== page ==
In the micro-environment, the development of an effective value chain plays an important role in achieving competitive advantage. It is also necessary to state that the complexity of the pharma industry does not allow for gaining absolute advantage, but emerging nations can achieve some results in this direction. Therefore, many global companies develop acquisition and entrance strategies to perform in growing markets of developing countries through modifying their value chains (Whewell 2016). The focus is on applying VRIN strategies (Valuable, Rare, In-imitable, Non-substitutable) for pharma products (Cavusgil et al. 2014).
Multinational pharma companies can gain competitive advantage when they organise inbound and outbound logistics and operations in emerging nations, using cheaper material resources for primary activities and cheaper human resources for supportive activities (Flynn 2014). The next step is the focus on technology and R&D because of the necessary to create a valuable, customer-oriented and rare product that is difficult to be imitated and substituted (Mukherjee 2015). The resource-base of developing countries is also appropriate for these tasks.
The value chain oriented to reducing costs and increasing differentiation for global pharma leaders allows them to achieve sustainability when they save resources for addressing community and environmental needs. Entering emerging markets, global pharma leaders can also address customer value through making high-quality products available (Cavusgil et al. 2014; Mukherjee 2015). Finally, the development of an effective value chain for gaining the competitive advantage is almost impossible without visionary leadership because effective leadership and management are important to survive in the highly competitive pharma market.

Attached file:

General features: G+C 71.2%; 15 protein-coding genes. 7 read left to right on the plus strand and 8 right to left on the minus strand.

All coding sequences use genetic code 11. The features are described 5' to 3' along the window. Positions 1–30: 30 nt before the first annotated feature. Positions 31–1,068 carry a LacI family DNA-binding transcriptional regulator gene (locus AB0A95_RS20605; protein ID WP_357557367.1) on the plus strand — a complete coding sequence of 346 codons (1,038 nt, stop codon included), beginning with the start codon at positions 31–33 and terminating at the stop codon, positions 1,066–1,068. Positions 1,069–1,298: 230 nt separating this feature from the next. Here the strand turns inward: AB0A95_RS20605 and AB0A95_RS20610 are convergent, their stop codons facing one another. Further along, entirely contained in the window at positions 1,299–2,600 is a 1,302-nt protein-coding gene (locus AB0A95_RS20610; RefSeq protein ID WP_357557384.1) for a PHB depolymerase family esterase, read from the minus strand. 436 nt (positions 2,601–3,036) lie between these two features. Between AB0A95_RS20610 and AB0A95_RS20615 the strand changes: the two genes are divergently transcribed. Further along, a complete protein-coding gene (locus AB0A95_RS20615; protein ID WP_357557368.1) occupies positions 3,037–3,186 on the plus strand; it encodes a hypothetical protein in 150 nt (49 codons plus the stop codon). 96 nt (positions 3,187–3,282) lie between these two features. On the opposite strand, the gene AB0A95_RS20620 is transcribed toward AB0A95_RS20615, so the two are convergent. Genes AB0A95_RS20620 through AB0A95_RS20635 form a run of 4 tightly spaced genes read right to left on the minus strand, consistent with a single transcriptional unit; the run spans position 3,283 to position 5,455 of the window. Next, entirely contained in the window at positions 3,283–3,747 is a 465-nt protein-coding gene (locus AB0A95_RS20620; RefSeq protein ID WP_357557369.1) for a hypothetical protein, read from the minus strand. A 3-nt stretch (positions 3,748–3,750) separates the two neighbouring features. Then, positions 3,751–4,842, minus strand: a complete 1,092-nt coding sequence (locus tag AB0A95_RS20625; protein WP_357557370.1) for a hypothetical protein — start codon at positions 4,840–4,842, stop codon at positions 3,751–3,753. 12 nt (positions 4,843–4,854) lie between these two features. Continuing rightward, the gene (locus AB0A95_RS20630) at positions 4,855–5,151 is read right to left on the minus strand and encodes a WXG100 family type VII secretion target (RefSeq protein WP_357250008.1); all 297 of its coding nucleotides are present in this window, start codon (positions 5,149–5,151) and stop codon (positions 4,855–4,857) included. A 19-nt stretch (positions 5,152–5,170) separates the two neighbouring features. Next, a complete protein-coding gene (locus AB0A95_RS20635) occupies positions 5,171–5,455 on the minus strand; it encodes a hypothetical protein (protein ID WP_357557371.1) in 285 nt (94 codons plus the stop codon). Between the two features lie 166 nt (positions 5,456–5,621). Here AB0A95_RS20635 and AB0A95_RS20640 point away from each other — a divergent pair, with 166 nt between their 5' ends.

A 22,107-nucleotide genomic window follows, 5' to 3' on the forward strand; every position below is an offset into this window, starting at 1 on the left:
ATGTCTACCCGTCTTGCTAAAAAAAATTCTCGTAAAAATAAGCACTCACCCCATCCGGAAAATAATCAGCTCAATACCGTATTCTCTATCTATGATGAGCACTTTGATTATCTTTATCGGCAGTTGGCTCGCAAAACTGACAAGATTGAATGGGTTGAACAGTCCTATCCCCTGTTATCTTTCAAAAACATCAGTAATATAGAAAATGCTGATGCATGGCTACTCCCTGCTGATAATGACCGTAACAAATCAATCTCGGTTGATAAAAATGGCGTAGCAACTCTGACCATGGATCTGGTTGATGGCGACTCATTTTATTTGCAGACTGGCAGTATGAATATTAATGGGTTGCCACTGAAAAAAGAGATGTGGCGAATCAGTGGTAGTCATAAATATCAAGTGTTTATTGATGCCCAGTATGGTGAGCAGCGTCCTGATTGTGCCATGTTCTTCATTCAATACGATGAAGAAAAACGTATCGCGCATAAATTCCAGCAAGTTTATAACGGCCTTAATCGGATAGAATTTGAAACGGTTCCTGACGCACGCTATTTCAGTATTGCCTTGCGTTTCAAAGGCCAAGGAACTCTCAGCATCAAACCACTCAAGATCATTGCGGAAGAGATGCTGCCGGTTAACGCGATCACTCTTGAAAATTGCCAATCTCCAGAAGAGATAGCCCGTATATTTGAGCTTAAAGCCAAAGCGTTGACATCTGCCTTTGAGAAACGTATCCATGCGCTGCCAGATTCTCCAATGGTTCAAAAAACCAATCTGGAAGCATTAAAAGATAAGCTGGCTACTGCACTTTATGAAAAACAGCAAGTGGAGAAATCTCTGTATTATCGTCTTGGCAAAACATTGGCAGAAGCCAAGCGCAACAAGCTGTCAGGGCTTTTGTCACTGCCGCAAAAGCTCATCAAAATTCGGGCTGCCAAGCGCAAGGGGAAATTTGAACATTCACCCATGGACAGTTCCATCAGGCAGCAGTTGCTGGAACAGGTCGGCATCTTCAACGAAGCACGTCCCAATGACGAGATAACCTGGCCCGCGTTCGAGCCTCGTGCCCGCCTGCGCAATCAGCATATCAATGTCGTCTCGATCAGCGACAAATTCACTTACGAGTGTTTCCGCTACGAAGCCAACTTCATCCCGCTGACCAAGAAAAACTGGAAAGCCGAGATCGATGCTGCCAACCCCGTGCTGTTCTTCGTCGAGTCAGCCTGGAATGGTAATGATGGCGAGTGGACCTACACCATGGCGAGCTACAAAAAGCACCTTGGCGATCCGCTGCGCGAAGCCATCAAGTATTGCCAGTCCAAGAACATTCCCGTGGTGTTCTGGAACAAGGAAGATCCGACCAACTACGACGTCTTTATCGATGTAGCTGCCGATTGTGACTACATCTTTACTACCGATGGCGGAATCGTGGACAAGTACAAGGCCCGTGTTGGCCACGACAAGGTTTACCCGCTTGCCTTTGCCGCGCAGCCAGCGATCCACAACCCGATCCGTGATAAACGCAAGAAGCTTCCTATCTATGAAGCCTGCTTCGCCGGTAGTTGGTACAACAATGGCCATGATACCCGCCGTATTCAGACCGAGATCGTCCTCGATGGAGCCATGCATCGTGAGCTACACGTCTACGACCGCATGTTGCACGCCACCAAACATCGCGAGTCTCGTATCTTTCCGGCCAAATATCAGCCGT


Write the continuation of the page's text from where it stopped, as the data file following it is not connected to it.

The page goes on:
Globalisation of the Pharmaceutical Industry
The analysis of the case indicates that the global pharma industry is connected with certain barriers for multinational pharma corporations. The problem is that international organisations need to compete under the impact of technological, political, and legal factors (Mukherjee 2015). The number of potential consumers has increased, but regulations have become stricter along with the process of approving the quality of products. R&D has started to play a critical role in creating the competitive advantage, but the associated costs increased, the risk of substitutes increased, R&D productivity decreased (Cavusgil et al. 2014; Sevilla 2015). As a result, the two leading competitive strategies applied by multinational pharma companies are cost leadership with a focus on cost reduction approaches and differentiation selected by giants oriented towards acquisition and mergers.
To succeed in the active rivalry in the global pharmaceutical industry, an international pharma company needs to focus on opportunities provided by emerging markets, technologies, social factors, and unaddressed needs. These issues represent the scope of areas to cover and specific goals to plan an effective strategy for organisations to implement and achieve competitive advantage (Cavusgil et al. 2014). A successful strategic plan should include procedures for decreasing costs on all areas not related to researching and testing medicines, finding new origins of raw materials, and applying new approaches.